Global Impact & SDG Platforms in Review


The 2030 Agenda for Sustainable Development has led to a significant amount of energy, cross-sectoral collaboration, and to a proliferation of online business platforms, data engines, and coalitions. Although we believe that this is in general a positive development, it has also contributed to an increasingly fragmented landscape of online platforms that seek to trigger action, investment, collaboration, or learning.

Building on work done by TBLI Group, this visualization provides an overview of 200+ online impact and sustainability- related platforms – most notably investment and private sector collaboration hubs – that we have run into as part of our work. It is by no means a comprehensive overview and only begins to unpack the platform universe, its features and shortcomings. We will continue to expand the analysis and invite all online platforms that we may have missed to add their organizations.


WHITE:Primary Platform Focus
FADED:Secondary Platform Focus
RED CIRCLES:  SDG Lens Applied
SOURCE:C-Change Analysis, 2018


There are thousands of online platforms out there. Each with their own target audience, purpose, impact, and geographic focus. This visualisation maps online platforms against 6 roles:

  1. Awareness Raising, i.e., platforms that build energy around impact themes or issues
  2. Community Building, i.e., platforms that offer individuals and/or organizations a home to connect
  3. Knowledge & Innovation, i.e., platforms that surface new insights or solutions
  4. Data & Analytics, i.e., platforms that aggregate data and statistics on targeted impact related topics
  5. Investment, i.e., platforms that seek to mobilize capital or other resources for impact related projects, enterprises, or other types of organizations
  6. Collective Action, i.e., platforms that facilitate collaboration and agenda setting between different actors.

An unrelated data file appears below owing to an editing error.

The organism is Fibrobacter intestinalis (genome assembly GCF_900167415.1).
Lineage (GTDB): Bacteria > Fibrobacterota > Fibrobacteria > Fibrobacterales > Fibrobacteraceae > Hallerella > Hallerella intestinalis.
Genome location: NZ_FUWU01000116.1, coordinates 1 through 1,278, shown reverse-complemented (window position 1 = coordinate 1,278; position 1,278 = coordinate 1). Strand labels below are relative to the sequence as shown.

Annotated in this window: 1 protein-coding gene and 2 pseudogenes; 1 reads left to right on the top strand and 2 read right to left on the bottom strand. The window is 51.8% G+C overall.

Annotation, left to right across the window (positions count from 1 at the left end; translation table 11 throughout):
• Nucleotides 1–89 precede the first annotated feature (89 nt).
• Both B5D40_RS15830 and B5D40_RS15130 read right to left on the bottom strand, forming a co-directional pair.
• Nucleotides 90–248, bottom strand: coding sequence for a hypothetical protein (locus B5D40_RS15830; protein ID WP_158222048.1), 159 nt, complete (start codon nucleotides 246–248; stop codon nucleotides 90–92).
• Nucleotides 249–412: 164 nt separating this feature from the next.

Platforms tend to play a number of roles at the same time (2-3 on average). We have therefore distinguished between a platform’s primary focus (i.e., their main function or role) and secondary focus (i.e., functions that a platforms serves alongside). Pop-up boxes provide additional context related to a platform’s target audience, impact priorities, and geographic focus. We also indicated whether a platform is actively using the SDGs in their communications and work (i.e., whether an ‘SDG lens’ is applied).

An analysis of the user base of each platform is in progress, yet it is clear that many platforms today are sub-scale and do not mobilize resources, learning, or action at the scale that is needed to achieve 2030 SDG success. Our conclusion: (1) Only a pooled effort to establish a more connected online architecture will lead to the emergence of a thriving impact economy and ecosystem; (2) It is therefore high time to rethink and invest in the establishment of a connected, integrated, and open online SDG infrastructure. For further recommendations, see our blog.


Important to note is that, while the study reviews which platforms have actively embraced the SDGs online, we did not choose to only include those who have done so. Reason is that many valuable platforms and communities for the Agenda existed well before the SDGs were announced, and cannot be excluded merely for not having embraced the new framework in their online activities.

Follow on research is encouraged as it relates to the actual impact of individual platforms, including technical, human, and financial ingredients to success and/or failure. We want to recognize the work done by, TBLI Group as well as forthcoming research by Sphaera, Artha Capital and the Bertelsmann Foundation on this topic. We look forward to collaborate with these organizations and others in advancing our vision for an interoperable SDG infrastructure and navigation system.


This work is licensed under a Creative Commons Attribution 4.0 International License.


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